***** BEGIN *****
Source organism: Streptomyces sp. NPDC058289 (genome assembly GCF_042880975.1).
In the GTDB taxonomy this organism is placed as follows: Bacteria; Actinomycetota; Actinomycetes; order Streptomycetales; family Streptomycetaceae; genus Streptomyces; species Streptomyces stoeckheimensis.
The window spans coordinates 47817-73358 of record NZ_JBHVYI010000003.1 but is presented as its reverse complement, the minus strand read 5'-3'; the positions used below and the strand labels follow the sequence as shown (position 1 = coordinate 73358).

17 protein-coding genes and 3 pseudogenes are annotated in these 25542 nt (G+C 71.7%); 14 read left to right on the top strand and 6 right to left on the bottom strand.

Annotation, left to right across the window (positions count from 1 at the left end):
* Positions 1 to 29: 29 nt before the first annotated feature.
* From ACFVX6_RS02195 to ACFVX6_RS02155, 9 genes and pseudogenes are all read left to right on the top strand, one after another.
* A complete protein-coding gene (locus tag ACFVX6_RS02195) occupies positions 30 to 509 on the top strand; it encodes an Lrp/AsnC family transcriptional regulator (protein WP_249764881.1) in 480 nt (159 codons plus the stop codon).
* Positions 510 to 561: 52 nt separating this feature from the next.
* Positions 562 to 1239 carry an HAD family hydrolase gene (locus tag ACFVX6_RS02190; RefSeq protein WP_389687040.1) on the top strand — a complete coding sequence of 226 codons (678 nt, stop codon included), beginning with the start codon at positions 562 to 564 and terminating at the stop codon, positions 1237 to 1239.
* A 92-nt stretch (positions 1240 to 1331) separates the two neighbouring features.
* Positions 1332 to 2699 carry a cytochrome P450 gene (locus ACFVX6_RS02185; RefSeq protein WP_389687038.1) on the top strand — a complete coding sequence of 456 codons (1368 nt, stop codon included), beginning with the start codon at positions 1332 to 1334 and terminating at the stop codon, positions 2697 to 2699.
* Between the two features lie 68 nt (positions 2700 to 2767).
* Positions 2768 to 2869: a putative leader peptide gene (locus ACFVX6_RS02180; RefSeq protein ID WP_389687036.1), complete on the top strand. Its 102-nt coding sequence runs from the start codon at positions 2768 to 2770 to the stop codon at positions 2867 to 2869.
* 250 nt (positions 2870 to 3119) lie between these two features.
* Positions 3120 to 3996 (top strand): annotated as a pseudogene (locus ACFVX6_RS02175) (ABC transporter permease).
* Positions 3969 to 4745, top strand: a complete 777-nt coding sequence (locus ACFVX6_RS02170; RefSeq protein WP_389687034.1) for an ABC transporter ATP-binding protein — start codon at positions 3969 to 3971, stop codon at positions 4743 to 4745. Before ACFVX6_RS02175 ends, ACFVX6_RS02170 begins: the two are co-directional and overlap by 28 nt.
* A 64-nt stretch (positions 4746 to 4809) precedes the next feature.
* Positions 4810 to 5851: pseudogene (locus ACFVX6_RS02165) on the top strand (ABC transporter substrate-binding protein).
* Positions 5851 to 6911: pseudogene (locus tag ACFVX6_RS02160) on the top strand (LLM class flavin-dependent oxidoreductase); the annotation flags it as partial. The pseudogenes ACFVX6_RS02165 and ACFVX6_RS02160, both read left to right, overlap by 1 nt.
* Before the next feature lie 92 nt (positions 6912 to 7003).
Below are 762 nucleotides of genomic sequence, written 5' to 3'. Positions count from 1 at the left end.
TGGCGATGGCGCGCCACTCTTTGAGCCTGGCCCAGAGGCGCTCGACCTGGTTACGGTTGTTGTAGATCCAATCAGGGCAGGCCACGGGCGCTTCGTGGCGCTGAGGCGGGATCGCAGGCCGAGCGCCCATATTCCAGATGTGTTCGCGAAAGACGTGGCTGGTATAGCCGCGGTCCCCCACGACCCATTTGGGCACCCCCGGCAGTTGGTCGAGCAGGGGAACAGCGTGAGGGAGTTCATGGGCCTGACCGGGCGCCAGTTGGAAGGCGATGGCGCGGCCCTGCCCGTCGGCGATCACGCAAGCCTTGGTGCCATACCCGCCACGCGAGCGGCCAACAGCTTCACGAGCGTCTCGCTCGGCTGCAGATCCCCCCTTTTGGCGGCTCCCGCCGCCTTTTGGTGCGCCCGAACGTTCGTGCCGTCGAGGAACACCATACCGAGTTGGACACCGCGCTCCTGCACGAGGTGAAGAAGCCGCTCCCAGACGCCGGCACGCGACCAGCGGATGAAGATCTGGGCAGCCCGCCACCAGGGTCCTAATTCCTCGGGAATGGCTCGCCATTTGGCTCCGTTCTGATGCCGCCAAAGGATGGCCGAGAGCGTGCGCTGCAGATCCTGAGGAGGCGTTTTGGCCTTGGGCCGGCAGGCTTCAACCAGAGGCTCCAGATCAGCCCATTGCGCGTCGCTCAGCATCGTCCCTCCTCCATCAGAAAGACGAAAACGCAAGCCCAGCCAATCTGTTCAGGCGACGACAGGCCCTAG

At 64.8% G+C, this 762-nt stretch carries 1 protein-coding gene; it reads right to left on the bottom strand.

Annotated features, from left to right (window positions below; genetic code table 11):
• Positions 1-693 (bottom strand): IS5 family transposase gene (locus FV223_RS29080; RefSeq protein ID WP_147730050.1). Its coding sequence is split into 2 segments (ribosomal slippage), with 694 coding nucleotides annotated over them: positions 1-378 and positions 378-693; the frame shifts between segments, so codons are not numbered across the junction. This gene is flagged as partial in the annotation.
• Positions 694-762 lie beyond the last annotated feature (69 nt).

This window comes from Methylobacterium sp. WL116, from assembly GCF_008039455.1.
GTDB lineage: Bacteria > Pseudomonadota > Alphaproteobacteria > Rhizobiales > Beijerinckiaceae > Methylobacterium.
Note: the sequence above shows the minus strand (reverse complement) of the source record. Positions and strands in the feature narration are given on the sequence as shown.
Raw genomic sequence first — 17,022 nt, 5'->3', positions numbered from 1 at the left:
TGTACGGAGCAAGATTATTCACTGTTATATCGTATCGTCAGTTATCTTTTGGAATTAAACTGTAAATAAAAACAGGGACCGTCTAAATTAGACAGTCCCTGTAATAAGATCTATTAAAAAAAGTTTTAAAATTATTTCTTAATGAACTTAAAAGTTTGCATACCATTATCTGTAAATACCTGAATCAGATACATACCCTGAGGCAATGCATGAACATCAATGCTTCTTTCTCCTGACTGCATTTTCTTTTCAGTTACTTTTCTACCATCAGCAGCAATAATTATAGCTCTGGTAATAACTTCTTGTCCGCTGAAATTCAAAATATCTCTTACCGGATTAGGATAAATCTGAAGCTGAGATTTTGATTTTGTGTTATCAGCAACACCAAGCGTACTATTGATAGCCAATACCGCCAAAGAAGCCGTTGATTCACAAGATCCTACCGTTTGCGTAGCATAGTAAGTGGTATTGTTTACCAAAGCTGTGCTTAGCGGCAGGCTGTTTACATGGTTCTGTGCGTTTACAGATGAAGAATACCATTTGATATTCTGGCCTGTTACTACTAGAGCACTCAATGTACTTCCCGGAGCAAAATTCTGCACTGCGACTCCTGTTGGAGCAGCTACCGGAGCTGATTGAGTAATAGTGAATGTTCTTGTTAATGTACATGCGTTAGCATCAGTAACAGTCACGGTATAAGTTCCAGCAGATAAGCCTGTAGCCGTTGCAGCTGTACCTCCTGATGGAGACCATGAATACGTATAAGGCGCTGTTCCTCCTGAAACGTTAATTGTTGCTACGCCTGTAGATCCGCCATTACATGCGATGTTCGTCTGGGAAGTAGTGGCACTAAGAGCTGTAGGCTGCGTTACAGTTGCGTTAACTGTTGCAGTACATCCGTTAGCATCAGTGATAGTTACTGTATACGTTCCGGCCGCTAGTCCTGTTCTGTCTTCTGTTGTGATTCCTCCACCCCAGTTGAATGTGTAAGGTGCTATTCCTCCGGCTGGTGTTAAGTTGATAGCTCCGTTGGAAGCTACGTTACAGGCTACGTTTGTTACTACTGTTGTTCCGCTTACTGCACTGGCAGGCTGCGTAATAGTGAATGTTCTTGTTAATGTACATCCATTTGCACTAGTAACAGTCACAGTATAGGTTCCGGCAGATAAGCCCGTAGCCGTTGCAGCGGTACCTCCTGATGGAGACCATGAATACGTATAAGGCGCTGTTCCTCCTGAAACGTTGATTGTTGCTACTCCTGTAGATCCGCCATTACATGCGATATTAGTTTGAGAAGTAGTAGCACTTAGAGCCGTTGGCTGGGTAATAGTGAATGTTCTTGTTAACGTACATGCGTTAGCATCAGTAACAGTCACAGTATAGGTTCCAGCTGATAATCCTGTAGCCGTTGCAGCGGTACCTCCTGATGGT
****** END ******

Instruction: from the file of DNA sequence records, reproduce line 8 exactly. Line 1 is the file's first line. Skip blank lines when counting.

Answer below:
* A complete protein-coding gene (locus tag ACFVX6_RS02195) occupies positions 30 to 509 on the top strand; it encodes an Lrp/AsnC family transcriptional regulator (protein WP_249764881.1) in 480 nt (159 codons plus the stop codon).